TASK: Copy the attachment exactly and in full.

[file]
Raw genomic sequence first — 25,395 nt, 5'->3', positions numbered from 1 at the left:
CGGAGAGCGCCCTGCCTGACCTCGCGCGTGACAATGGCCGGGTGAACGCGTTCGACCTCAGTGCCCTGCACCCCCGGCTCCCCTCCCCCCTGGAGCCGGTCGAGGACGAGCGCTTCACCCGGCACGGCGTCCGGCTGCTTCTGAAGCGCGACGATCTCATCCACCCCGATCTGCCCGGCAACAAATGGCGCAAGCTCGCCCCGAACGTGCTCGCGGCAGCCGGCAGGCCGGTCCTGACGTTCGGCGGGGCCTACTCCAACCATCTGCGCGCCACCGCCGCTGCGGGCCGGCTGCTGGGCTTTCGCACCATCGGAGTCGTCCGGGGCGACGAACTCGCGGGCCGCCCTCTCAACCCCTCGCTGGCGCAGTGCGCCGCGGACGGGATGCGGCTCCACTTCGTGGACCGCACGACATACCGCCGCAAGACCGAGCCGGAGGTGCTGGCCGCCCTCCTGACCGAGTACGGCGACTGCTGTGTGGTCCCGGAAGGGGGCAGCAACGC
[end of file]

Raw genomic sequence first — 25,395 nt, 5'->3', positions numbered from 1 at the left:
CGGAGAGCGCCCTGCCTGACCTCGCGCGTGACAATGGCCGGGTGAACGCGTTCGACCTCAGTGCCCTGCACCCCCGGCTCCCCTCCCCCCTGGAGCCGGTCGAGGACGAGCGCTTCACCCGGCACGGCGTCCGGCTGCTTCTGAAGCGCGACGATCTCATCCACCCCGATCTGCCCGGCAACAAATGGCGCAAGCTCGCCCCGAACGTGCTCGCGGCAGCCGGCAGGCCGGTCCTGACGTTCGGCGGGGCCTACTCCAACCATCTGCGCGCCACCGCCGCTGCGGGCCGGCTGCTGGGCTTTCGCACCATCGGAGTCGTCCGGGGCGACGAACTCGCGGGCCGCCCTCTCAACCCCTCGCTGGCGCAGTGCGCCGCGGACGGGATGCGGCTCCACTTCGTGGACCGCACGACATACCGCCGCAAGACCGAGCCGGAGGTGCTGGCCGCCCTCCTGACCGAGTACGGCGACTGCTGTGTGGTCCCGGAAGGGGGCAGCAACGC